Jeremy Corbyn has announced plans to give councils the power to build homes needed to reverse the current housing crisis.
The Labour leadership candidate has published his plans to address Britain’s housing crisis, as part of his Vision for Britain 2020. This includes what his team are calling a “a radical rebooting of home construction”, which would give councils the power to be house builders and providers to meet the demand for affordable housing. This would mean there would be a minimum of 240,000 build every year.
Coryn has explained that under his stewardship, Labour would “promote major council-funded, desirable energy efficient building projects to provide our young people with a good start in life, to stop paying exorbitant rents and the opportunity of a home they can at least call their own.”
Ken Loach, film maker who directed Spirit of ’45, has endorsed these plans, saying ‘Jeremy Corbyn, true to the best traditions of Labour, has a realistic plan to build new homes. Councils should have the power to plan and build good houses, environmentally sound, with proper infrastructure. Labour had the best Housing Minister ever in Nye Bevan. It’s time for another with the same vision.’
The Islington North MP notes that this makes “economic sense” because he says for every £1 spent on housing construction an extra £2.09 is generated in the economy. “It has become clear that when housing provision is left purely to market forces most of our young people simply cannot afford to get a foot on the rung of the market’s so called housing ladder”, he says.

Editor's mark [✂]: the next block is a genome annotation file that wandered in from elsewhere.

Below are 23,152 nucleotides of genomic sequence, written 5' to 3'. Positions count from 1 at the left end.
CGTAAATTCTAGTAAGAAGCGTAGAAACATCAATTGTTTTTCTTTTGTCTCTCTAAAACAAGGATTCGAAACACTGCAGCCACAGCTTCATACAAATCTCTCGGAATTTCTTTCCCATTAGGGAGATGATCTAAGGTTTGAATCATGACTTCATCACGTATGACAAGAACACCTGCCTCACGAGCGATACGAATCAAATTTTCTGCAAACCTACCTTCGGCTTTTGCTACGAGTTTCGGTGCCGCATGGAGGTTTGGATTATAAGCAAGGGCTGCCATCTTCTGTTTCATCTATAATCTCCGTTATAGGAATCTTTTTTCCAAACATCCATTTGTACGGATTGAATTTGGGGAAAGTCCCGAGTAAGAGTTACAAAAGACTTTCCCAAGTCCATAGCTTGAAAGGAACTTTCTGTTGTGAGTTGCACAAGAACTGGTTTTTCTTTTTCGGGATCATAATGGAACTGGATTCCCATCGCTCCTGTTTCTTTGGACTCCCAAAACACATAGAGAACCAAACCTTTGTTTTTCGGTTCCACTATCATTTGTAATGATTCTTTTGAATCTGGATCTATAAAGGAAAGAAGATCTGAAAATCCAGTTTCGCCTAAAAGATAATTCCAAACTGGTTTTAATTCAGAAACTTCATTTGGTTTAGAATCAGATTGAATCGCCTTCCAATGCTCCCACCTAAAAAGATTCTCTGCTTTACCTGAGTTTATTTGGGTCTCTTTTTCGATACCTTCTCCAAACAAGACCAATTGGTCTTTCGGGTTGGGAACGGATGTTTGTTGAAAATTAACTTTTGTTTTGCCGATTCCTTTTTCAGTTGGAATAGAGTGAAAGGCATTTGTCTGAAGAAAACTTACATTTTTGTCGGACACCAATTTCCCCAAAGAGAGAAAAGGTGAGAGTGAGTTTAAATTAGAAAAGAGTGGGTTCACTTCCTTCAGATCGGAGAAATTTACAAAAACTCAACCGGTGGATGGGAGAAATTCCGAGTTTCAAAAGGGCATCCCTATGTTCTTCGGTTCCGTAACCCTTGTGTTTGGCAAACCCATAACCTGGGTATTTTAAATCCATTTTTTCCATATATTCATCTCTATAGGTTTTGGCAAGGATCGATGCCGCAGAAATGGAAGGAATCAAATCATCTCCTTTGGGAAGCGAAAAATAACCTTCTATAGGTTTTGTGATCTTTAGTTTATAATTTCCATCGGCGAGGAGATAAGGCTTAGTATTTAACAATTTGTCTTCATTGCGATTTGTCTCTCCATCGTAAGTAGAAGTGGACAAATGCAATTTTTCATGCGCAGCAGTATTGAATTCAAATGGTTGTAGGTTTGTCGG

Corbyn would also stick by Labour’s promise to scrap the bedroom tax – and he would also get rid of the benefit cap. His plans include lower regulated rents and better housing conditions in the private sector and ensuring that private rents linked to local average earnings levels .
More from LabourList
Should government departments have CEOs? Our new report makes the case
Metro mayor on left of Labour barred from standing for new role
Labour has lost 170,000 members since 2018 – but 50,000 have joined in a year